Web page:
Most websites on investing and financial planning can’t wait to tell you about two things—the record highs of the Dow Jones Industrial Average or S&P 500, and the impressive levels of growth expected in our nation’s economy in the coming months.
So why did the United States’ GDP drop in the first quarter of this year?
Why are consumer confidence ratings continuing to suffer?
Why do worrisome issues such as the underwater housing market and a slower-than expected rebound of the unemployment rate continue to dominate the nightly news?
The truth is that a robust stock market can be attributed to any number of factors—some of which provide a false sense of security to investors who may be setting themselves up for failure.
The current heights in the stock market are largely due to investors’ willingness to pay more for identical returns. One late 2013 report stated that investors, on average, paid 30 percent more last year than they did in 2012. Earnings, to say the least, did not justify that jump in prices. At the time, analysts argued that this was fair due to a 10 percent growth expectation in 2014. However, we’re now at the halfway point of 2014 and indications are no longer strong.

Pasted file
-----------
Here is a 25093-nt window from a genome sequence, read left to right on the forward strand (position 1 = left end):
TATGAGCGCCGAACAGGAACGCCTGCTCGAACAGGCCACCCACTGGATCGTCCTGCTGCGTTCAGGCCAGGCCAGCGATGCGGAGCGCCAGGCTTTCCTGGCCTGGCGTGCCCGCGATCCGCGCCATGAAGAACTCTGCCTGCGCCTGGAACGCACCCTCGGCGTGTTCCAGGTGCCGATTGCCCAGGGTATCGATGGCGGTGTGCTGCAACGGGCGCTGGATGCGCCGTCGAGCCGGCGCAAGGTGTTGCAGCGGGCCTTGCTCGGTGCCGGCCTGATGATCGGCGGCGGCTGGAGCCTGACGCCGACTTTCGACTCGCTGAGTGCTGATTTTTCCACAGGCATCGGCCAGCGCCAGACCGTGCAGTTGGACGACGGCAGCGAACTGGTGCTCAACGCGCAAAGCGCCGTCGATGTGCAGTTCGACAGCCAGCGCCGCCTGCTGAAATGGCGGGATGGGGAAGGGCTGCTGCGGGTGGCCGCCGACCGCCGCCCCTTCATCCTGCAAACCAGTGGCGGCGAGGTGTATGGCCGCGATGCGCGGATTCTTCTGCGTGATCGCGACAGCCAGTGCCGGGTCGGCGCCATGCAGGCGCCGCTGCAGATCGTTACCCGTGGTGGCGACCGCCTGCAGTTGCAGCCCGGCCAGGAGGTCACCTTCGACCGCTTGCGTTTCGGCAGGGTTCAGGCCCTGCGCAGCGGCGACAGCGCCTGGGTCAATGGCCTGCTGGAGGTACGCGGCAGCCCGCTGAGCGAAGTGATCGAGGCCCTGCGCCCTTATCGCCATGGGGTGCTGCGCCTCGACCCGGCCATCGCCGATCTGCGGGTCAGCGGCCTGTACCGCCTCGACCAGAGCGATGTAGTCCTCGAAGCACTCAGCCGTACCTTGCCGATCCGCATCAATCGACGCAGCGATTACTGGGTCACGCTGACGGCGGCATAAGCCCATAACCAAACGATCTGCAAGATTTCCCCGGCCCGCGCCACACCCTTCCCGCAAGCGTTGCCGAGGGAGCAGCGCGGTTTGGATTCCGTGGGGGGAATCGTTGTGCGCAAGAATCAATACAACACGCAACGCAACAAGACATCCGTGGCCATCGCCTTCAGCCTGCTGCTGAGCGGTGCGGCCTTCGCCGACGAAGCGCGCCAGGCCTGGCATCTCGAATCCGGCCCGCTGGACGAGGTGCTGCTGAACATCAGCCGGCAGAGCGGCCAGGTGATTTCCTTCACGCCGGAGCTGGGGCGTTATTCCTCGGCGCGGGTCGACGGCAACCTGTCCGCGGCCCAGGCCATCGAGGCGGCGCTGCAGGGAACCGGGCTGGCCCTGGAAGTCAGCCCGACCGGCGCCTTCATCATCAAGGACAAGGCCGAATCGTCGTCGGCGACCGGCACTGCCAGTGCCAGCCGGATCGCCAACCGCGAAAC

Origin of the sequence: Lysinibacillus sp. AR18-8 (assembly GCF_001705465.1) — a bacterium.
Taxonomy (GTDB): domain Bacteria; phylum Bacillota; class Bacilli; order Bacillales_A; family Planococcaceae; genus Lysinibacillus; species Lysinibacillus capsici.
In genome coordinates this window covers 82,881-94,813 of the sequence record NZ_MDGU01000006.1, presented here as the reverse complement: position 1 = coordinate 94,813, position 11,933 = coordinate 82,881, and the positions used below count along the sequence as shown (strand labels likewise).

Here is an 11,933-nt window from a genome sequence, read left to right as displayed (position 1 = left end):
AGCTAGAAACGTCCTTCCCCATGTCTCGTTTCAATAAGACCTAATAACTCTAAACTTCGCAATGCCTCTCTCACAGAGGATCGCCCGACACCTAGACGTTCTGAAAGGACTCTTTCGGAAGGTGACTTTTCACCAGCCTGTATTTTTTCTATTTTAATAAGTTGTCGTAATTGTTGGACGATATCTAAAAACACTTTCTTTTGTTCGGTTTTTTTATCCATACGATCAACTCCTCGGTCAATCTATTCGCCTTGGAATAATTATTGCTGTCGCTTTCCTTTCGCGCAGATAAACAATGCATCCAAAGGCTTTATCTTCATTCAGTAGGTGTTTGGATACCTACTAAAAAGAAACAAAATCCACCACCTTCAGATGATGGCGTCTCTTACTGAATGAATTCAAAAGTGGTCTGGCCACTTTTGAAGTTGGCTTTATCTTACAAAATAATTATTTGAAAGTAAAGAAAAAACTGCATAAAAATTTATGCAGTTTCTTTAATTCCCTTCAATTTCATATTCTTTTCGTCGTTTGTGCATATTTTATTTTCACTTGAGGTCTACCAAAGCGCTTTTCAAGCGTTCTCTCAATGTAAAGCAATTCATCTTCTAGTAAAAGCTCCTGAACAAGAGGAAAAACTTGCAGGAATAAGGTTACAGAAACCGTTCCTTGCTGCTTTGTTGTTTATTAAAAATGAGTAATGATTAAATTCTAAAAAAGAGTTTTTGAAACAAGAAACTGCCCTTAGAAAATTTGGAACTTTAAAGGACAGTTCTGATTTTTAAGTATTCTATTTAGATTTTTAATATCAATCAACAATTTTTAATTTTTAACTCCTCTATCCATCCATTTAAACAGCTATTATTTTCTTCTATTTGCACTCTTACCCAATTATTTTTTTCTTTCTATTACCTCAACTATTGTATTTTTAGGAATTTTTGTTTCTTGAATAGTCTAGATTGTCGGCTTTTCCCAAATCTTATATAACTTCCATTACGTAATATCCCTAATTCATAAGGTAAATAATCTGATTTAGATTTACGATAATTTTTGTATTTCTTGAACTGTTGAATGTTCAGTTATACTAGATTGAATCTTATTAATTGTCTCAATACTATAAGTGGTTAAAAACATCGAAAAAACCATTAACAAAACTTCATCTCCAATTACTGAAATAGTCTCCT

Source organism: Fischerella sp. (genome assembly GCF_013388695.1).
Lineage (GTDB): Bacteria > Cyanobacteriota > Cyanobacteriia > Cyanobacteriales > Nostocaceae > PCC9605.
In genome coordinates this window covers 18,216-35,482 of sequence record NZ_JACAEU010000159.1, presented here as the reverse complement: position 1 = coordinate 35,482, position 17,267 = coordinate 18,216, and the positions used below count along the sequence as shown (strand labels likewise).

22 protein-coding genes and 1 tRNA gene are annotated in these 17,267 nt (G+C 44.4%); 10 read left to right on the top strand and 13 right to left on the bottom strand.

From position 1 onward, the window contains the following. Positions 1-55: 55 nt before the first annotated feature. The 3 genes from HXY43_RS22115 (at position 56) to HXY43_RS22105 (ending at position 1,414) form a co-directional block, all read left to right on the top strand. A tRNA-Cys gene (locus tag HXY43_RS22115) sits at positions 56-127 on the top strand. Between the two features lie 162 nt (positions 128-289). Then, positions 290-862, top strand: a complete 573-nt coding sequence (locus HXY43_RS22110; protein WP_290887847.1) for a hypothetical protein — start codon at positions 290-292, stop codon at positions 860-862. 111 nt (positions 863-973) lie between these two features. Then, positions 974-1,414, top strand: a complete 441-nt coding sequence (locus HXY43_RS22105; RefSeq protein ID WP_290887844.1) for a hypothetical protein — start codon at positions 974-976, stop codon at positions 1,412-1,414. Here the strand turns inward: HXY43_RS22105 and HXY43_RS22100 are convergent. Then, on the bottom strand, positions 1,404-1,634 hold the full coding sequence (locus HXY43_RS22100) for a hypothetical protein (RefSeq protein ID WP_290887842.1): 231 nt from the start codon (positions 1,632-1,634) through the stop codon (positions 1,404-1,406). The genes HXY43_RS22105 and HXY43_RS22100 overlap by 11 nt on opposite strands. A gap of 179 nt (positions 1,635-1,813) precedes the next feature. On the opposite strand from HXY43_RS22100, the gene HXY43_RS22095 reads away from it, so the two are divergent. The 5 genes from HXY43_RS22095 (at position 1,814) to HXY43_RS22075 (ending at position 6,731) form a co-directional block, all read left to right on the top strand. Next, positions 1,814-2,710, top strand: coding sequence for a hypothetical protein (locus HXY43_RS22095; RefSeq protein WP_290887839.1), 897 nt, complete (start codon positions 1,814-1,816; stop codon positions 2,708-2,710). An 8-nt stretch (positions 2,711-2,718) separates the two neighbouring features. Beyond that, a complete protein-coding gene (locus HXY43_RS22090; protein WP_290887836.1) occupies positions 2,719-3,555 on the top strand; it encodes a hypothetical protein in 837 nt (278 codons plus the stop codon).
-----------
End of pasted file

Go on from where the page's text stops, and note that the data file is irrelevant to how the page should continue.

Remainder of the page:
After lofty economic predictions for the year 2014, analysts quickly backtracked, predicting a 0.6 percent drop in GDP for the first quarter. They claimed that the decrease was due to a harsh winter, with well-above average snowfall hampering production in areas of the country typically unaffected by such weather patterns.
But even taking the weather into account, these same analysts must have been blindsided by the reality of a full 1 percent drop in GDP—a significantly worse outcome than their revised predictions.
Even more recently, the month of May saw a drop in consumer confidence. The Thomson Reuters/University of Michigan index tagged confidence at 81.9—down from 84.1 just one month earlier in April.
The main reason for the drop was the pessimism respondents expressed in regard to future potential for wage increases. May’s survey indicated that after taking inflation into account, nearly half of all households surveyed anticipated a drop in income (after adjusting for inflation, which consumers now believe will occur at a higher rate than initially expected) and a decline in living standards in the year ahead.
When attempting to predict the market’s behavior, measures such as consumer behavior can be stronger indicators than past GDP numbers or forecasts originally issued almost a year ago.
But a lot of brokers and economists would prefer to play the numbers game, trying to convince potential investors that the stock market’s future will be strong, based on outdated GDP data and pure conjecture without factoring in the realities and mistrust still facing the average consumer.
So who do we trust? Growing stock numbers constructed around reports and educated guesses, or what we see around us every day—people still struggling more than five years post-crash?